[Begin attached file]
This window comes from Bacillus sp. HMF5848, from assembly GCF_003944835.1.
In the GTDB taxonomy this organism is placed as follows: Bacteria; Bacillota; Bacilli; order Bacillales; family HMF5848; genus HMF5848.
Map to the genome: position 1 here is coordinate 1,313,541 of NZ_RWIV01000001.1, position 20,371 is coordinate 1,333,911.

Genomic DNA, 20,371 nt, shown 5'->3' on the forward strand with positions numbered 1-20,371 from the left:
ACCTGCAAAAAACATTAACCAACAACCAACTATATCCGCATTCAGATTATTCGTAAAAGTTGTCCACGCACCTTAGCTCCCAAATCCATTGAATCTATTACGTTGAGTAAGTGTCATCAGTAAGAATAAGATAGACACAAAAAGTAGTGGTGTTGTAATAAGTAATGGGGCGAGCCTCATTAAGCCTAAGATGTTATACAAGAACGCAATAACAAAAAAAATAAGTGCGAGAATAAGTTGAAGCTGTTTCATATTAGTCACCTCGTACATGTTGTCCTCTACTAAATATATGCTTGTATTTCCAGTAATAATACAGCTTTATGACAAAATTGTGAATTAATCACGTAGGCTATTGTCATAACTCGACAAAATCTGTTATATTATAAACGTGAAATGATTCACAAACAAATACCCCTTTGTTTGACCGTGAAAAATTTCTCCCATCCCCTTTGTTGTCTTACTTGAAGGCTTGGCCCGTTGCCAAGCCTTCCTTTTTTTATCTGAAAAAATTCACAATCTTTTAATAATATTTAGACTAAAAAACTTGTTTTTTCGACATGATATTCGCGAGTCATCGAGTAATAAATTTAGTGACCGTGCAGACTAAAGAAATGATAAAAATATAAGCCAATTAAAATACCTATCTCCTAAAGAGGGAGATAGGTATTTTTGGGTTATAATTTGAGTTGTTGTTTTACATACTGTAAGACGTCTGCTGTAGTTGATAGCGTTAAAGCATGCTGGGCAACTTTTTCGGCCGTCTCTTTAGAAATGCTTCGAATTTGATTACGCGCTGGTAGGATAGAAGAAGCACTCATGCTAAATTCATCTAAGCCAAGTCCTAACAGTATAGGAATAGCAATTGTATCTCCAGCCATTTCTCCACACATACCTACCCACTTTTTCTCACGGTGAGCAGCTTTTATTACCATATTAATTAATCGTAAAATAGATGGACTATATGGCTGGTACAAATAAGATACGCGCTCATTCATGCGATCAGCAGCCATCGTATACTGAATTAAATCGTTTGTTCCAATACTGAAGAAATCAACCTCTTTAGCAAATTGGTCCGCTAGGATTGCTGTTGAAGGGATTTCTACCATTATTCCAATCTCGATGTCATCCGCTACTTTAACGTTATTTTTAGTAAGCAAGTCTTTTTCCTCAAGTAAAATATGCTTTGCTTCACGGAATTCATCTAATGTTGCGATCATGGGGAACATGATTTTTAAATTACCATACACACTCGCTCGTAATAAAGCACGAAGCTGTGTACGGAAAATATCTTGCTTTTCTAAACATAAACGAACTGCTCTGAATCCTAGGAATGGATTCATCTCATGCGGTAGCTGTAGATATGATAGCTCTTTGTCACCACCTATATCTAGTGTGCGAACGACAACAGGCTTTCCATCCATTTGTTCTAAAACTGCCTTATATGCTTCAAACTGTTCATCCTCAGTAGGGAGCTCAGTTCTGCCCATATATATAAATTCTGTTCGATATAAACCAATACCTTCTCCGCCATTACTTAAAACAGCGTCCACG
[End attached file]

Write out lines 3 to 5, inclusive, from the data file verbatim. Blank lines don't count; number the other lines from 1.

Map to the genome: position 1 here is coordinate 1,313,541 of NZ_RWIV01000001.1, position 20,371 is coordinate 1,333,911.

Genomic DNA, 20,371 nt, shown 5'->3' on the forward strand with positions numbered 1-20,371 from the left:
ACCTGCAAAAAACATTAACCAACAACCAACTATATCCGCATTCAGATTATTCGTAAAAGTTGTCCACGCACCTTAGCTCCCAAATCCATTGAATCTATTACGTTGAGTAAGTGTCATCAGTAAGAATAAGATAGACACAAAAAGTAGTGGTGTTGTAATAAGTAATGGGGCGAGCCTCATTAAGCCTAAGATGTTATACAAGAACGCAATAACAAAAAAAATAAGTGCGAGAATAAGTTGAAGCTGTTTCATATTAGTCACCTCGTACATGTTGTCCTCTACTAAATATATGCTTGTATTTCCAGTAATAATACAGCTTTATGACAAAATTGTGAATTAATCACGTAGGCTATTGTCATAACTCGACAAAATCTGTTATATTATAAACGTGAAATGATTCACAAACAAATACCCCTTTGTTTGACCGTGAAAAATTTCTCCCATCCCCTTTGTTGTCTTACTTGAAGGCTTGGCCCGTTGCCAAGCCTTCCTTTTTTTATCTGAAAAAATTCACAATCTTTTAATAATATTTAGACTAAAAAACTTGTTTTTTCGACATGATATTCGCGAGTCATCGAGTAATAAATTTAGTGACCGTGCAGACTAAAGAAATGATAAAAATATAAGCCAATTAAAATACCTATCTCCTAAAGAGGGAGATAGGTATTTTTGGGTTATAATTTGAGTTGTTGTTTTACATACTGTAAGACGTCTGCTGTAGTTGATAGCGTTAAAGCATGCTGGGCAACTTTTTCGGCCGTCTCTTTAGAAATGCTTCGAATTTGATTACGCGCTGGTAGGATAGAAGAAGCACTCATGCTAAATTCATCTAAGCCAAGTCCTAACAGTATAGGAATAGCAATTGTATCTCCAGCCATTTCTCCACACATACCTACCCACTTTTTCTCACGGTGAGCAGCTTTTATTACCATATTAATTAATCGTAAAATAGATGGACTATATGGCTGGTACAAATAAGATACGCGCTCATTCATGCGATCAGCAGCCATCGTATACTGAATTAAATCGTTTGTTCCAATACTGAAGAAATCAACCTCTTTAGCAAATTGGTCCGCTAGGATTGCTGTTGAAGGGATTTCTACCATTATTCCAATCTCGATGTCATCCGCTACTTTAACGTTATTTTTAGTAAGCAAGTCTTTTTCCTCAAGTAAAATATGCTTTGCTTCACGGAATTCATCTAATGTTGCGATCATGGGGAACATGATTTTTAAATTACCATACACACTCGCTCGTAATAAAGCACGAAGCTGTGTACGGAAAATATCTTGCTTTTCTAAACATAAACGAACTGCTCTGAATCCTAGGAATGGATTCATCTCATGCGGTAGCTGTAGATATGATAGCTCTTTGTCACCACCTATATCTAGTGTGCGAACGACAACAGGCTTTCCATCCATTTGTTCTAAAACTGCCTTATATGCTTCAAACTGTTCATCCTCAGTAGGGAGCTCAGTTCTGCCCATATATATAAATTCTGTTCGATATAAACCAATACCTTCTCCGCCATTACTTAAAACAGCGTCCACG